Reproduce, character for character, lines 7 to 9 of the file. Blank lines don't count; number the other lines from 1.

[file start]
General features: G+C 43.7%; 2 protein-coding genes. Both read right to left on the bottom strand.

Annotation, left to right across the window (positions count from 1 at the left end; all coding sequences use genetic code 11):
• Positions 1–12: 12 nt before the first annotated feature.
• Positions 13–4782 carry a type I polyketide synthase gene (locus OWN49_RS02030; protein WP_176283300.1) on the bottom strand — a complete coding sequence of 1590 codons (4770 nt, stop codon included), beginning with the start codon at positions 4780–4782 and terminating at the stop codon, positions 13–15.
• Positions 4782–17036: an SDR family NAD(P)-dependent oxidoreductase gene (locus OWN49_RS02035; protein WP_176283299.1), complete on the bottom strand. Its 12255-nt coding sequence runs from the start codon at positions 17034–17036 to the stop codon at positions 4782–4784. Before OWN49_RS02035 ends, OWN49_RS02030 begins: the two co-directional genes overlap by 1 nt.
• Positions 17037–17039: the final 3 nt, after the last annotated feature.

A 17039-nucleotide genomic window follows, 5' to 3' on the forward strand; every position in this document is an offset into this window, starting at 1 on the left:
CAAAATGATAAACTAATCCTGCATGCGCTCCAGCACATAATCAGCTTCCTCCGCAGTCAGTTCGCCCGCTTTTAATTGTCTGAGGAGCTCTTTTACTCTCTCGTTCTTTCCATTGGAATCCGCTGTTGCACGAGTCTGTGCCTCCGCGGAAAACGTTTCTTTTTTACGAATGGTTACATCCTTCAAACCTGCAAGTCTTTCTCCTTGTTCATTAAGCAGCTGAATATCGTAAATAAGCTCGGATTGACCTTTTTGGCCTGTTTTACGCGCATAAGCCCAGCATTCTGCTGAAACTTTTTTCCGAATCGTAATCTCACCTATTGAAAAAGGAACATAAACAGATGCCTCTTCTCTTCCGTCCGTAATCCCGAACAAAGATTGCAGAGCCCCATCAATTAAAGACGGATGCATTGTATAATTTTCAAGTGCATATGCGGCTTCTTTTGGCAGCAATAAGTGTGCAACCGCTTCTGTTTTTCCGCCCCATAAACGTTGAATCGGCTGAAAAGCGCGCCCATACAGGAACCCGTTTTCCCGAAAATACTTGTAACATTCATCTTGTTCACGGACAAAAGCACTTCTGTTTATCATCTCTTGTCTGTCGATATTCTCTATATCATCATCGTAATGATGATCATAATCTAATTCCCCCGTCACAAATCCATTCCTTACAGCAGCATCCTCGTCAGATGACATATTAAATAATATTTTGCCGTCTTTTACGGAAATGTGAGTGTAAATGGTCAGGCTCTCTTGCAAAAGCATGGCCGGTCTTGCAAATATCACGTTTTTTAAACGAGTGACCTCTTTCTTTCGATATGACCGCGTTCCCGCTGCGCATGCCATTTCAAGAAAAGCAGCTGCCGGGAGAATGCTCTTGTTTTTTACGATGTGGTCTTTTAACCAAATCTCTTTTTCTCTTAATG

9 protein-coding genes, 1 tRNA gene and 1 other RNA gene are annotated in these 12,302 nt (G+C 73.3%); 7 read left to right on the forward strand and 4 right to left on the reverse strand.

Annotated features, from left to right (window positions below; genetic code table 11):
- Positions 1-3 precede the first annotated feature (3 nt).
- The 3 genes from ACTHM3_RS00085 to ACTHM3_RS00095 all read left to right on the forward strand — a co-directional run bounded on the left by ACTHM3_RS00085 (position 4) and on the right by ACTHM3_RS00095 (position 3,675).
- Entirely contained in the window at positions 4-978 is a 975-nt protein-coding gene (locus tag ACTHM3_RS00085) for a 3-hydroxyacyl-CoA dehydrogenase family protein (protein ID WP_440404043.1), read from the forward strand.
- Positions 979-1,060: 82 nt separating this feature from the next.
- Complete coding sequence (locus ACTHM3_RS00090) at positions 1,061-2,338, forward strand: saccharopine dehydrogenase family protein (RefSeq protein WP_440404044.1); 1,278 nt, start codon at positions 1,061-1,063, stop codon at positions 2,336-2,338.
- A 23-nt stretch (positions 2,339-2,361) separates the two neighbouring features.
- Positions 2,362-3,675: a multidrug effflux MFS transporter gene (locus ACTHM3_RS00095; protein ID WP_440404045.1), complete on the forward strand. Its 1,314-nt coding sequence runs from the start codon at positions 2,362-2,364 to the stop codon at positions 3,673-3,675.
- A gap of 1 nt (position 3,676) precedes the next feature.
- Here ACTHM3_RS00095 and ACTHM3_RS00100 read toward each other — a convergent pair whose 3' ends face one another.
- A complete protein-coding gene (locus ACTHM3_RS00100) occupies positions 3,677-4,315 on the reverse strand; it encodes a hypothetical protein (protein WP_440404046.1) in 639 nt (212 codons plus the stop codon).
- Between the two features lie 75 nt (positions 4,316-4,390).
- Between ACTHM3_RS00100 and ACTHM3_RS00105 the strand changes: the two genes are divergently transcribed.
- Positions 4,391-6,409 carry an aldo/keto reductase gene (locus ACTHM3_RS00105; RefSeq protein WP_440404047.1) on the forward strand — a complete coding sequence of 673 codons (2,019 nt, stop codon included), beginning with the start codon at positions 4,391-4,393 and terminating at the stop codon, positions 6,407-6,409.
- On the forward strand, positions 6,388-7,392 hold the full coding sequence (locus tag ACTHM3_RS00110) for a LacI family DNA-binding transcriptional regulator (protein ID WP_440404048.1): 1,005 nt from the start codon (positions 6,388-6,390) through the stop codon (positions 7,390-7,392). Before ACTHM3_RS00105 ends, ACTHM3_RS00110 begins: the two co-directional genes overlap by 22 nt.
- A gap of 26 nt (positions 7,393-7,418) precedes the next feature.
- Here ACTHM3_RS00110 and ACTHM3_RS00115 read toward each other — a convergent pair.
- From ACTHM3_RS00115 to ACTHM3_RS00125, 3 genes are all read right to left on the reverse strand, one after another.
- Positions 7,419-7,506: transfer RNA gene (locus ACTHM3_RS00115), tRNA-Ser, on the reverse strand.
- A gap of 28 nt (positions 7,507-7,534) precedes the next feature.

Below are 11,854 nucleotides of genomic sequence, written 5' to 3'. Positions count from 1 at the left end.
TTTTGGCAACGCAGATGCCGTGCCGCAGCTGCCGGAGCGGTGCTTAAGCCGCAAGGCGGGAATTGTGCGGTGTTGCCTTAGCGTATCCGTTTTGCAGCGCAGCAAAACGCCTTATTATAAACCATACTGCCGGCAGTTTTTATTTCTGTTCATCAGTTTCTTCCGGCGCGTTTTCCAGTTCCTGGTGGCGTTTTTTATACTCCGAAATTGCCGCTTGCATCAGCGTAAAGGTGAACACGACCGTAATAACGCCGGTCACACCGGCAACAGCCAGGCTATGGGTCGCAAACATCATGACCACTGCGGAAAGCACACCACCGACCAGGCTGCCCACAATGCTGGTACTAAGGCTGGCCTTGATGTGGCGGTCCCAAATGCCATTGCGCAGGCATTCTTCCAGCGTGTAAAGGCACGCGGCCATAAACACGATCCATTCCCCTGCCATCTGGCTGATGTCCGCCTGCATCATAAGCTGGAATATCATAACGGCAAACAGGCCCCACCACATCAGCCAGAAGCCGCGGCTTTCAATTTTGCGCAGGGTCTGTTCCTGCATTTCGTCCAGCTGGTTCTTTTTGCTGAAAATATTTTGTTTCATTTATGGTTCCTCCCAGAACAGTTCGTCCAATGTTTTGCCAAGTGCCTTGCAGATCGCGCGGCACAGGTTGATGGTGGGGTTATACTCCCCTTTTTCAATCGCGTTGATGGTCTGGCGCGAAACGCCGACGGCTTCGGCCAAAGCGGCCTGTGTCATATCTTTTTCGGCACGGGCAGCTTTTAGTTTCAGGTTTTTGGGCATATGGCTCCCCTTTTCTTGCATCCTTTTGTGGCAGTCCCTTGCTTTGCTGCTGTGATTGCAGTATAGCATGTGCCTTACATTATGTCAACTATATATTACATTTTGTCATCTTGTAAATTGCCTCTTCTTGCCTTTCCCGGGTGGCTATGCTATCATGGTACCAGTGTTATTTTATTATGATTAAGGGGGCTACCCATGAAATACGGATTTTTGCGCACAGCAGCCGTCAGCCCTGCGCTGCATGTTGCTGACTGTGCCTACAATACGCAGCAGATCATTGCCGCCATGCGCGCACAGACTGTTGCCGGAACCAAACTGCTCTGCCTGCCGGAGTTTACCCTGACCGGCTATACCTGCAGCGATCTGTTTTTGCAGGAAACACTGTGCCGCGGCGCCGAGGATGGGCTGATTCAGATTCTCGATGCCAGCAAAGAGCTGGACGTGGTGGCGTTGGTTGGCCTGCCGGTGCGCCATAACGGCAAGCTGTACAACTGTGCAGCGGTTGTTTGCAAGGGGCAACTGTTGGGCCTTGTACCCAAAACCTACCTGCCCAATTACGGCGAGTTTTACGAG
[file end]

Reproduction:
A 17039-nucleotide genomic window follows, 5' to 3' on the forward strand; every position in this document is an offset into this window, starting at 1 on the left:
CAAAATGATAAACTAATCCTGCATGCGCTCCAGCACATAATCAGCTTCCTCCGCAGTCAGTTCGCCCGCTTTTAATTGTCTGAGGAGCTCTTTTACTCTCTCGTTCTTTCCATTGGAATCCGCTGTTGCACGAGTCTGTGCCTCCGCGGAAAACGTTTCTTTTTTACGAATGGTTACATCCTTCAAACCTGCAAGTCTTTCTCCTTGTTCATTAAGCAGCTGAATATCGTAAATAAGCTCGGATTGACCTTTTTGGCCTGTTTTACGCGCATAAGCCCAGCATTCTGCTGAAACTTTTTTCCGAATCGTAATCTCACCTATTGAAAAAGGAACATAAACAGATGCCTCTTCTCTTCCGTCCGTAATCCCGAACAAAGATTGCAGAGCCCCATCAATTAAAGACGGATGCATTGTATAATTTTCAAGTGCATATGCGGCTTCTTTTGGCAGCAATAAGTGTGCAACCGCTTCTGTTTTTCCGCCCCATAAACGTTGAATCGGCTGAAAAGCGCGCCCATACAGGAACCCGTTTTCCCGAAAATACTTGTAACATTCATCTTGTTCACGGACAAAAGCACTTCTGTTTATCATCTCTTGTCTGTCGATATTCTCTATATCATCATCGTAATGATGATCATAATCTAATTCCCCCGTCACAAATCCATTCCTTACAGCAGCATCCTCGTCAGATGACATATTAAATAATATTTTGCCGTCTTTTACGGAAATGTGAGTGTAAATGGTCAGGCTCTCTTGCAAAAGCATGGCCGGTCTTGCAAATATCACGTTTTTTAAACGAGTGACCTCTTTCTTTCGATATGACCGCGTTCCCGCTGCGCATGCCATTTCAAGAAAAGCAGCTGCCGGGAGAATGCTCTTGTTTTTTACGATGTGGTCTTTTAACCAAATCTCTTTTTCTCTTAATG

9 protein-coding genes, 1 tRNA gene and 1 other RNA gene are annotated in these 12,302 nt (G+C 73.3%); 7 read left to right on the forward strand and 4 right to left on the reverse strand.